- We are facing the most severe refugee crisis since the Second World War;
- There needs to be a regulated system for medicines donation.
Having recently returned from a trip to Iraq visiting refugee camps and local operations near the Kurdistan border, Harris drew attention to the huge insecurity in product donations – which should not be viewed as a long-term solution. The crisis, he reminded delegates, is a humanitarian one. IHP’s vision is simple but significant: to eradicate suffering caused by poor access to medicines. This involves bringing together places of need with places of plenty, and utilising platforms like EURMED – a not-for-profit initiative coordinating all medicine donations in the UK, Germany and Italy – to support donations.
Sarah Rickwood, QuintilesIMS, Vice President
Sarah Rickwood took on the not unsubstantial question of what is next for pharma in a post-Brexit Britain. Addressing this from a global angle, Mrs. Rickwood noted that after a decade of emerging market out-performance, global growth rates have converged and, in the macro-economic environment, budget management will become more innovative and internationally collaborative.
There will be a real drive in autoimmune, and later oncology and insulin products, with over $10Bn of biologics sales also open to biosimilars. Looking at market changes, it is apparent that whereas traditional sales have remained essentially flat over the last five years, spending on specialty medicines has risen rapidly, growing faster than the total market. However, the growth in complex specialty drugs is also driving up cost per patient.
Steve Anderson, Healthcare Distribution Association, Chair
Having returned to his role as HDA UK Chairman, Steve Anderson closed the Annual Conference’s open session commenting that “Change will be the only constant in this decade of upheaval”. The aim of the HDA should be to ensure that change happens with the industry, rather than to the industry. The HDA’s rebranding reflected this proactive engagement to collaborate with a broader range of stakeholders.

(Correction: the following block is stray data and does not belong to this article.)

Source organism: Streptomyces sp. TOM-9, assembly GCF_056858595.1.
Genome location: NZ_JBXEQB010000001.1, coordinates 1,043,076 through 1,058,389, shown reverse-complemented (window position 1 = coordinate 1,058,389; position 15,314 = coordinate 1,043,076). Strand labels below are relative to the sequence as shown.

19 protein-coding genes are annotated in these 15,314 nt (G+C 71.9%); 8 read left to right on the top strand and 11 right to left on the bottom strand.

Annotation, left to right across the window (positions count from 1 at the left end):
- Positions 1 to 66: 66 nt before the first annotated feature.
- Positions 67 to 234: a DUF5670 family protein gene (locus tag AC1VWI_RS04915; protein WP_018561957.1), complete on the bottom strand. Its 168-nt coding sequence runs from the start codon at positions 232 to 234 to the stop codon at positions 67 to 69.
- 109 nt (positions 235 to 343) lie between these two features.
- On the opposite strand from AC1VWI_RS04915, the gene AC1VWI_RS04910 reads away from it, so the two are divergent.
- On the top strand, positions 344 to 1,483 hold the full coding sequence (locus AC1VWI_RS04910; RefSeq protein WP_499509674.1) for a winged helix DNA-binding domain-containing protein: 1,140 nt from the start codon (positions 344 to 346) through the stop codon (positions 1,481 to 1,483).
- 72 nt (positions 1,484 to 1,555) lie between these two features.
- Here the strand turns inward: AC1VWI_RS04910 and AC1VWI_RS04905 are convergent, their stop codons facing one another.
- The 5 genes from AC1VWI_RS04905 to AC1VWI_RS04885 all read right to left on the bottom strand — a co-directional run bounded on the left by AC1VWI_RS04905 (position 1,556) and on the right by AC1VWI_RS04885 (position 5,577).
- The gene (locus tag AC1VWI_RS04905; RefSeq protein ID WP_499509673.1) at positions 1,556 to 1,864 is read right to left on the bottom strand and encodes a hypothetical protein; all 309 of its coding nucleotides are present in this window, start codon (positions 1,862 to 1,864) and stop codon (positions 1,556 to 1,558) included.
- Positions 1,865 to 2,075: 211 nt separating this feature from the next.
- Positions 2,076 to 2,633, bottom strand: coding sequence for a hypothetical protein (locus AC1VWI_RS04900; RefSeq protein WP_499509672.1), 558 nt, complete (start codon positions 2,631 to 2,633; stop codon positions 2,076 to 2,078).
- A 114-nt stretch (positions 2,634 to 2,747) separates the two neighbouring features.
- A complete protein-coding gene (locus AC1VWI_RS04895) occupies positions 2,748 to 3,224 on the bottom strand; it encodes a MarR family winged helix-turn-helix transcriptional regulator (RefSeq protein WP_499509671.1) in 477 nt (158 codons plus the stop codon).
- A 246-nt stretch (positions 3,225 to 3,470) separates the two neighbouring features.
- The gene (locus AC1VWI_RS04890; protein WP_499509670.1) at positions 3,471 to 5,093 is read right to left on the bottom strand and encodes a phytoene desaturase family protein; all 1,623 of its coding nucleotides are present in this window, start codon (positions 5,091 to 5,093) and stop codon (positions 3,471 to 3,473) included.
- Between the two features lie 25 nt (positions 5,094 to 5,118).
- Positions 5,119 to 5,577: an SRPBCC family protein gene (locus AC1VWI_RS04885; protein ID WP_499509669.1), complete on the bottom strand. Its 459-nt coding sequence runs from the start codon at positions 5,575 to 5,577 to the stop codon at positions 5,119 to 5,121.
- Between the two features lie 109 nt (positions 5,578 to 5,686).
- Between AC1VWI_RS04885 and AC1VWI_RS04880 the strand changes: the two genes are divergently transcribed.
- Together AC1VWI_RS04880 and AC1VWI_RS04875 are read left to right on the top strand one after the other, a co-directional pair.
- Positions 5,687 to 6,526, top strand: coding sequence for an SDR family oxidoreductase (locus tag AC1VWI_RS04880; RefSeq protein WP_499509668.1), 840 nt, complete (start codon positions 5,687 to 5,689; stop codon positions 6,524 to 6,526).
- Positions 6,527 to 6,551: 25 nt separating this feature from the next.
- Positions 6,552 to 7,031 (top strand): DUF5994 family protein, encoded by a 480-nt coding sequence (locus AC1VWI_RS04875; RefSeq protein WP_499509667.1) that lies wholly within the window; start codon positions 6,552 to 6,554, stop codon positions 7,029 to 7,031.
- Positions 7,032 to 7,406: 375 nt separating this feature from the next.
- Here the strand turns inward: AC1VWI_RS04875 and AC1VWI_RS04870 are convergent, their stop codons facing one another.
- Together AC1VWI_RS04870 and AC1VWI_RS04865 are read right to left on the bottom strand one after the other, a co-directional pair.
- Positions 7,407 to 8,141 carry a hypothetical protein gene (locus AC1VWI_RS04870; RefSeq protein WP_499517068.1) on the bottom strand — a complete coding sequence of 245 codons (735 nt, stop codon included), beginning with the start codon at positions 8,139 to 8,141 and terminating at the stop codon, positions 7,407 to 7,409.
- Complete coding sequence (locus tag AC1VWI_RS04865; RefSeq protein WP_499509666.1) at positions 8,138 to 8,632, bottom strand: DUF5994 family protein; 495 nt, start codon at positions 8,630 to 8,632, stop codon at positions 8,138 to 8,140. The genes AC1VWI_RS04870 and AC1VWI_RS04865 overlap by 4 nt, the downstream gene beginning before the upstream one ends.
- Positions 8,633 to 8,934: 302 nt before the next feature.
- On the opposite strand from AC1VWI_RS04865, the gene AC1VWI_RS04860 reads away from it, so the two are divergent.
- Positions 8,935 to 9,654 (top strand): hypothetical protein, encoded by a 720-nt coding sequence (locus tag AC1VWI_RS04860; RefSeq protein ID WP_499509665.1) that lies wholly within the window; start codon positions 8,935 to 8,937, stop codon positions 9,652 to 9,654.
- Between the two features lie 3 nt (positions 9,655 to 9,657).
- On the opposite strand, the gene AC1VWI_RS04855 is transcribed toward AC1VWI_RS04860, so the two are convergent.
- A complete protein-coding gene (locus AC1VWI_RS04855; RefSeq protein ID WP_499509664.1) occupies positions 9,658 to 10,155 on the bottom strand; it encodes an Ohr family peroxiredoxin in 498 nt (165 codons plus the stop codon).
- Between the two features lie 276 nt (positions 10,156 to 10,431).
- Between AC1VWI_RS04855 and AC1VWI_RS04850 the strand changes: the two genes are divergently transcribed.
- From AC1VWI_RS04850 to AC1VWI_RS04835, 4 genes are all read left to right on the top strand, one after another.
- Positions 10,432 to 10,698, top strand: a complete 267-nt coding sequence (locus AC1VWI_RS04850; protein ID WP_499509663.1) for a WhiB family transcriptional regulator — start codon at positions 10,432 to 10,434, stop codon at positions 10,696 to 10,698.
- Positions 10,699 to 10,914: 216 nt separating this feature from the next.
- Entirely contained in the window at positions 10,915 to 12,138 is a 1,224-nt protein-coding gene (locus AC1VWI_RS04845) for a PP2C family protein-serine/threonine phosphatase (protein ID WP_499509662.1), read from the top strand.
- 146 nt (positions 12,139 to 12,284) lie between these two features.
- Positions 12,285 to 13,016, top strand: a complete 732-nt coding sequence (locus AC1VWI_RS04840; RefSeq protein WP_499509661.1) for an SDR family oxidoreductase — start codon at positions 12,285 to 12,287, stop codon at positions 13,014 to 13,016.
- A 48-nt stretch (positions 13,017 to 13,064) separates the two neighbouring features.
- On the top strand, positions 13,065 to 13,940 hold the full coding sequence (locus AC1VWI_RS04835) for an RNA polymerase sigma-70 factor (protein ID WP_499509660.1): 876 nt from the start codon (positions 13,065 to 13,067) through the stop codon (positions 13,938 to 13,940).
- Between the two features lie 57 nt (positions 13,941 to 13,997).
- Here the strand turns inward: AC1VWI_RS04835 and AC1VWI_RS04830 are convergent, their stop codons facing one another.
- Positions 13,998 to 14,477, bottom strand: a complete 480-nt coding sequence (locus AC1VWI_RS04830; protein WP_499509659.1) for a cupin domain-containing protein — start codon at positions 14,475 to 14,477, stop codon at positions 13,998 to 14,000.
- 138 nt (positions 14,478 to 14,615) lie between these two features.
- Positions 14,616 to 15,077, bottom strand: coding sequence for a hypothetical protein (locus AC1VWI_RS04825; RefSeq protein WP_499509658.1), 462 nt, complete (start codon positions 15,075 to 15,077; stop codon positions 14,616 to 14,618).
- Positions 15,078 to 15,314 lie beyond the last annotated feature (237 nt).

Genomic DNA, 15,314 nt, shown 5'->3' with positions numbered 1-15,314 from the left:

He went on to note that distributors continue to grow business with more value-add services. Productivity growth remains crucial and improving quality and collaboration will be pivotal. Day-to-day issues, however, still create inefficiencies and the medicines distribution sector is far from achieving a collaborative model. The HDA needs, more than ever, to continue to promote wholesalers’ strengths amid an ever-changing healthcare supply chain.
About the Healthcare Distribution Association
The Healthcare Distribution Association (HDA UK) represents those businesses who supply medicines, medical devices and healthcare services for patients, pharmacies, hospitals, doctors and the pharmaceutical industry. HDA UK members operate across the 4 nations of the United Kingdom enabling a safe, efficient and high-quality supply chain for the healthcare sector. They are responsible for distributing over 92% of NHS medicines and provide wholesaling services including working capital, stock management and IT systems to their supply chain partners. Formerly known as the British Association of Pharmaceutical Wholesalers (BAPW), the Association rebranded in February 2016 to better reflect the evolving healthcare supply chain, as innovative practices and technologies make new services possible for manufacturers and to those who dispense medicines, reflecting the needs and choices of individual patients.